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A street might have 2 opposite flows of traffic. It is divided into 2 halves or 2 lanes. One half/lane allows traffic to move one direction and the other half/lane allows traffic to move the opposite direction.

But a street might just have 1 flow of traffic. All vehicles must move in that one direction.

On one lane, a vehicle must follow the direction of that lane.

How do we express a vehicle on a lane moves in a wrong direction?

Suppose you are driving your car on one lane of a street with 2 lanes. Another car that is also on the same lane as yours is moving towards you.

Is it correct to say "that car is going the opposite direction"?

That would be confused because the listeners might think that car is on the other lane of your lane.

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  • Does this help?
    – Michael
    Oct 13, 2022 at 10:55
  • The situation you describe isn't quite clear. If two cars are going in opposite directions, one is heading north and the other south (for example). This is normal on a street that isn't one-way. Oct 13, 2022 at 12:49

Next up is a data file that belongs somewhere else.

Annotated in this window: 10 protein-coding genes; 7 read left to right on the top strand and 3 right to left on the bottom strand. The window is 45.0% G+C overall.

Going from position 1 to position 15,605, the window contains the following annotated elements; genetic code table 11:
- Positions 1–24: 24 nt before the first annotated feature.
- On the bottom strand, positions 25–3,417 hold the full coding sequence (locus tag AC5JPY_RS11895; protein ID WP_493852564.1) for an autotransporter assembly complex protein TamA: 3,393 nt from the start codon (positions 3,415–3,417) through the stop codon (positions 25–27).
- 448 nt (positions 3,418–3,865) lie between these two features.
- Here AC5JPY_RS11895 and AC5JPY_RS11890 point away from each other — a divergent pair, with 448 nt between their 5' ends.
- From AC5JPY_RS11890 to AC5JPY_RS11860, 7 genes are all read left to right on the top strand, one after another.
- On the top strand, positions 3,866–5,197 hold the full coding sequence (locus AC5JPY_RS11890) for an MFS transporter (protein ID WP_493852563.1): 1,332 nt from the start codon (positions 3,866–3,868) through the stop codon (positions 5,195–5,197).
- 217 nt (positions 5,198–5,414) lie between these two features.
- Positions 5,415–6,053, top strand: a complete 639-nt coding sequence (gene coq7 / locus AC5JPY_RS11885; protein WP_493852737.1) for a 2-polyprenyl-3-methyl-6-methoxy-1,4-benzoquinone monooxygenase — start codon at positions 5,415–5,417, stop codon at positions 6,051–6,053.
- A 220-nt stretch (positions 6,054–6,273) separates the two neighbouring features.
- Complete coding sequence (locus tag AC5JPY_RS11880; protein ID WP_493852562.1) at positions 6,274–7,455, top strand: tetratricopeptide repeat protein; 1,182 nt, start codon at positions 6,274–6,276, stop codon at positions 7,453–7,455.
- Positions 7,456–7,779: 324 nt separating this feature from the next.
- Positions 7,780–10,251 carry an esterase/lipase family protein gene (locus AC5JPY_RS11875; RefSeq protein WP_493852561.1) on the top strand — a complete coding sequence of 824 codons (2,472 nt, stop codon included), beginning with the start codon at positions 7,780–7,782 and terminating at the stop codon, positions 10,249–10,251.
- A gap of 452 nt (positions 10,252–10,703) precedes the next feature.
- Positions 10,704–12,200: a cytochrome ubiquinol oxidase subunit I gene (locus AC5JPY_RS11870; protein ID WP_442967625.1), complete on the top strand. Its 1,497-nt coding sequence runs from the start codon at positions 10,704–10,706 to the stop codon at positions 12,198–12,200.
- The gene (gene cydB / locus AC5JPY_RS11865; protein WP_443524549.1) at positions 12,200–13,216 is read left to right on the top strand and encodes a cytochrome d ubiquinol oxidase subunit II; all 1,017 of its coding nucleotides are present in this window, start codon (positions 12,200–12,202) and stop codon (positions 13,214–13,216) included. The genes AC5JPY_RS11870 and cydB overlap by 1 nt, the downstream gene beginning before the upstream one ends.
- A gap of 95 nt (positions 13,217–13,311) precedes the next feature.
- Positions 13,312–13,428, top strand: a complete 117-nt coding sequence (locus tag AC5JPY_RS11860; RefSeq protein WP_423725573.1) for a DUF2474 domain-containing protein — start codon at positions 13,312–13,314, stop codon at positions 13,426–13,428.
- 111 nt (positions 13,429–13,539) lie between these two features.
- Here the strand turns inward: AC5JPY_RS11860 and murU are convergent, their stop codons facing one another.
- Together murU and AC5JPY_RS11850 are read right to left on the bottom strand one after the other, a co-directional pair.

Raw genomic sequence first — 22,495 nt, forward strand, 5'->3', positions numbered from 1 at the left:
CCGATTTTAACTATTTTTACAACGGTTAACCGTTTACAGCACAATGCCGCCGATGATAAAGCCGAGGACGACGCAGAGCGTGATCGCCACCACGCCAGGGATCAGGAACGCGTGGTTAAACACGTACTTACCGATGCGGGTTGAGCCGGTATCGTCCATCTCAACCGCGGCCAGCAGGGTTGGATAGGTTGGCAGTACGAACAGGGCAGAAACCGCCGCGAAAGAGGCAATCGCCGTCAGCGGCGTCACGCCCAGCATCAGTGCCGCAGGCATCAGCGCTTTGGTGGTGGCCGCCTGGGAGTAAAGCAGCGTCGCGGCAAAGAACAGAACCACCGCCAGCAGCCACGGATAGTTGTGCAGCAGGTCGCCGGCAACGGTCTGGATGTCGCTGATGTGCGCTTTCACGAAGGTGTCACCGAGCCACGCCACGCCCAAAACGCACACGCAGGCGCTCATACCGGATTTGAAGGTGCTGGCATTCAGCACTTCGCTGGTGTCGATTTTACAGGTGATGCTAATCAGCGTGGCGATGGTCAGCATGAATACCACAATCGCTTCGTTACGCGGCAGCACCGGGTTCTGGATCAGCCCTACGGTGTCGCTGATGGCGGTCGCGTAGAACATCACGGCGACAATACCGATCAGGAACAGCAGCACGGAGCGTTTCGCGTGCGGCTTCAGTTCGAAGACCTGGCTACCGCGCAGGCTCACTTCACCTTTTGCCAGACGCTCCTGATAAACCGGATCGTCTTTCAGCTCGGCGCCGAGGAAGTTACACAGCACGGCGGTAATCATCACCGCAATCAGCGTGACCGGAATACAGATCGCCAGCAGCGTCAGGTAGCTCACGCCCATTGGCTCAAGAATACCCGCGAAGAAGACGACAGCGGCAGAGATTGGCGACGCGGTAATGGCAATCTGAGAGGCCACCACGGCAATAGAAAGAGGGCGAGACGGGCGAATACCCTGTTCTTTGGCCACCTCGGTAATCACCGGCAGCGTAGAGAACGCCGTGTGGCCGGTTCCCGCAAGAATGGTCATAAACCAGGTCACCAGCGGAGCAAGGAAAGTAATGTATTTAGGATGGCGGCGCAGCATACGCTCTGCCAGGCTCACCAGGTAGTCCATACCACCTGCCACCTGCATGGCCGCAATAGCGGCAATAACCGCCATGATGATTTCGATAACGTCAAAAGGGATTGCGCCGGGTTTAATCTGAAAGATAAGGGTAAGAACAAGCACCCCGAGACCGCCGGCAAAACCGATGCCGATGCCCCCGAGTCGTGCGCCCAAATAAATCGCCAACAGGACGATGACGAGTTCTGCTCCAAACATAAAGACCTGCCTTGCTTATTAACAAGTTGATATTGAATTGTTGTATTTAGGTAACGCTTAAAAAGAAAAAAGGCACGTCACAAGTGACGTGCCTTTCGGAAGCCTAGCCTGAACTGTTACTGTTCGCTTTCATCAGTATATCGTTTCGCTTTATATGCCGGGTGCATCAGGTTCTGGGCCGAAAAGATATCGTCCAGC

• @KateBunting, you can look at this picture vyha18.github.io/video/WrongDirec.png. If I drove like that I would get a fine for sure
    – Tom
    Oct 13, 2022 at 14:16
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    I wasn't sure whether you were talking about a two-way street or a one-way one with two lanes. The car that is going the wrong way is moving towards the other vehicles, not opposite them. Oct 13, 2022 at 14:31
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    We say vehicle in a lane, not on one.
    – Lambie
    Oct 13, 2022 at 16:18

1 Answer 1

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The car is driving (or being driven) the wrong way. The driver is a wrong-way driver.

Wiktionary wrong-way driver
"A driver who drives in the unpermitted direction, particularly on a highway."

A search on "wrong-way driver" will find many examples on Google.

I don't understand the word "offsite" in your question.

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  • We even have red and white signs that let people know they have erred. google.com/…
    – EllieK
    Oct 13, 2022 at 12:22

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